Joomla’s site-wide caching controls are well-balanced, easy to implement and effective: In general, it takes less time to configure site-wide caching for Joomla than it does for Drupal, although these costs are still nominal. Also, due to how third-party extensions install into Joomla as control panels, it’s generally easier to implement additional capabilities for page-specific caching, code aggregation and CDN integration by using Joomla extensions as compared to configuring similar Drupal Modules.

Drupal is able to offer a much more precise level of control over caching behavior than Joomla. While all of Joomla’s available caching options are time-based, Drupal provides a framework for activity-based caching, in addition to granular caching controls spread throughout Drupal’s functional areas. However, sophisticated caching setups in Drupal come at a high cost in time and expertise.

Website Deployment

Launching a new website is fairly easy: Just move files and the database from the development server to the live, production web server location. However, once a website is up and running, implementing updates can get quite a bit more complex. Both Drupal and Joomla (and indeed many other platforms) face the same challenge of updating data between production and development databases, as discrepancies between the two can sow chaos throughout the CMS deployment.

Generally, sites are taken offline in the middle of the night while admins furiously conduct site updates and transfers, then turn on the live site and conduct testing to make sure everything’s working correctly. (Naturally, incremental backups are essential throughout this process.) More experienced administrators may selectively update data between the development and the live production server, but this is a nerve-wracking process fraught with danger, even for veteran admins. For large and complex sites that can’t suffer through downtime, updating site software is going to be one of the most difficult tasks facing both Drupal and Joomla sites.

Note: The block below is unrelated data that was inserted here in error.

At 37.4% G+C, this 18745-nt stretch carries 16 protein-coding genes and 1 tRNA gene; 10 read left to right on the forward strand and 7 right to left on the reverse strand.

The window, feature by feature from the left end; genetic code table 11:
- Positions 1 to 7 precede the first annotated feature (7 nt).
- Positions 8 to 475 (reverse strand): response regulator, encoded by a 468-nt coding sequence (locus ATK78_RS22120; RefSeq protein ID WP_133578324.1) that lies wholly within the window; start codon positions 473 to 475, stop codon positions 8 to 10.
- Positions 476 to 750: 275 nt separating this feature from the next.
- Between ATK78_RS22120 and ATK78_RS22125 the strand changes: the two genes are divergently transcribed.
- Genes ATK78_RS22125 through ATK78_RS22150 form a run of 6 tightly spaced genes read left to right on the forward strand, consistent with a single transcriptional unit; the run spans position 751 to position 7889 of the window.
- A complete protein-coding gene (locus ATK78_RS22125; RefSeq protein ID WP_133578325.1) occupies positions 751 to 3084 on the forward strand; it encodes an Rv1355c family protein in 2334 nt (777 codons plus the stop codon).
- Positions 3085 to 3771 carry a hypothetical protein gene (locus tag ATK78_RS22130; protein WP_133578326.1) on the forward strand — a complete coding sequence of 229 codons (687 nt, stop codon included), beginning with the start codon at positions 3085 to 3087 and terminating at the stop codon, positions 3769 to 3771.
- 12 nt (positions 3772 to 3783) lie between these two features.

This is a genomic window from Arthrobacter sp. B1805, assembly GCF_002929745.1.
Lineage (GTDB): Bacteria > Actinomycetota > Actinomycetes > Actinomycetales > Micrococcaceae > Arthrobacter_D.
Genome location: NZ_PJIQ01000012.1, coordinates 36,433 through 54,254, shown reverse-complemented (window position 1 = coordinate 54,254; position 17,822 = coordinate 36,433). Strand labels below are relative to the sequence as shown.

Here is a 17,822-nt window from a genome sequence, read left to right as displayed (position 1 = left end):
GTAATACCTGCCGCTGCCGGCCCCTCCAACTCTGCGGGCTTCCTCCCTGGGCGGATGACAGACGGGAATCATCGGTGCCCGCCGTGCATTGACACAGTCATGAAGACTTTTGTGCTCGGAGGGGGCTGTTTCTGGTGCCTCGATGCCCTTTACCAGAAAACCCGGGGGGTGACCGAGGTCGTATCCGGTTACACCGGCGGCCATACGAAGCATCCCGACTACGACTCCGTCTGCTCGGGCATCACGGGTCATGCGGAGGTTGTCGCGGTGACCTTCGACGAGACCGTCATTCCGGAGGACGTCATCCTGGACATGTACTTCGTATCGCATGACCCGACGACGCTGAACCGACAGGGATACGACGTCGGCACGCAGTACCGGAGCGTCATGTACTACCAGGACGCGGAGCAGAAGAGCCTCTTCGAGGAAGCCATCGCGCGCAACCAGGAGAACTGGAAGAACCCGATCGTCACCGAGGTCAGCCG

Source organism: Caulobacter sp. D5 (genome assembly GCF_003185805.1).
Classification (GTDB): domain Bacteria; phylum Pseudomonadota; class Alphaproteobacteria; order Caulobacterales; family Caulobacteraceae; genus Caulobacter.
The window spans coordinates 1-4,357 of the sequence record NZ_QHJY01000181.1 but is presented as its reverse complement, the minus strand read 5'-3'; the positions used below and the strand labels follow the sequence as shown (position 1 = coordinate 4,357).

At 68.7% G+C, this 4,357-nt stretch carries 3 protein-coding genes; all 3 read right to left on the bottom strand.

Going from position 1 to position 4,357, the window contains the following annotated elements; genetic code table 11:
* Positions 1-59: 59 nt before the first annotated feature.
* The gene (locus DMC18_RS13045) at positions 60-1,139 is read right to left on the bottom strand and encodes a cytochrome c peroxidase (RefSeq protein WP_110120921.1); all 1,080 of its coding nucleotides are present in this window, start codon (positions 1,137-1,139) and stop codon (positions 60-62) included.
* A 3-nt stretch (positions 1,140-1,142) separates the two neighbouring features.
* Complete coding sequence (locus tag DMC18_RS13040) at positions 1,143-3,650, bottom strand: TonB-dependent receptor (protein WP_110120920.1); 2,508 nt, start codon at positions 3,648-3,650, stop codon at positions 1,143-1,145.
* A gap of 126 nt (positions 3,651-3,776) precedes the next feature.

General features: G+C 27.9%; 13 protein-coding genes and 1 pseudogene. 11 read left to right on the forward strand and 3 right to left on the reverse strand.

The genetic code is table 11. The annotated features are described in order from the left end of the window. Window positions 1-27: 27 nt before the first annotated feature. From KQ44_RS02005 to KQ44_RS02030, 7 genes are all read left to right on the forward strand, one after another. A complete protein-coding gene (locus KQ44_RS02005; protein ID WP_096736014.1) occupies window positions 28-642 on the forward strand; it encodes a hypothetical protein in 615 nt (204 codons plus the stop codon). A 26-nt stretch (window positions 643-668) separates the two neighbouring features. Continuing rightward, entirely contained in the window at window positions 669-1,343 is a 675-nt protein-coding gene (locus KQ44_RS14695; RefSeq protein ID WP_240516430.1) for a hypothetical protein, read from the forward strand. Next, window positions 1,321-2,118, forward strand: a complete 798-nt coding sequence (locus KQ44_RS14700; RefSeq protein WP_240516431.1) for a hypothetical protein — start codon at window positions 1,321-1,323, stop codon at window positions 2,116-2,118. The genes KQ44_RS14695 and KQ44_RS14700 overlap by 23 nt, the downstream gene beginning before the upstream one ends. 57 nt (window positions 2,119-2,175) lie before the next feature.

Drupal iconDrupal

Drupal provides a “Maintenance Mode” setting that allows administrators to temporarily take a site offline and display a custom message to site visitors. When in Maintenance Mode, only the top-level superadministrator account has login access to the Drupal site in order to conduct updates and make other changes.

Note that the pending Drupal 8 release plans to include site staging functionality.

Joomla iconJoomla

Joomla offers control panel settings to let administrators take a site offline, display a custom or default site offline message, and set an image for the site offline page that appears to users. While a site is offline, any user Group with appropriate permissions can log in to view and interact with site content.

Some third-party extensions provide help with site deployment, in particular those that bundle an entire Joomla site and database into a single archive file that can be easily transferred between locations and unpacked/reinstalled via a related PHP script file.

Dollar sign iconCost Conclusions

Both Drupal and Joomla sites follow the same process and have the same general costs for launching a website. Both also offer similar features for taking a site offline while updates are implemented, although Joomla lets multiple authorized users log in while a site is in offline mode, whereas Drupal limits this to the superadministrator. Finally, both face the same extreme challenges of updating live sites that can’t have downtime. Website deployment costs are essentially the same between the two, although Joomla may be more approachable for less experienced administrators.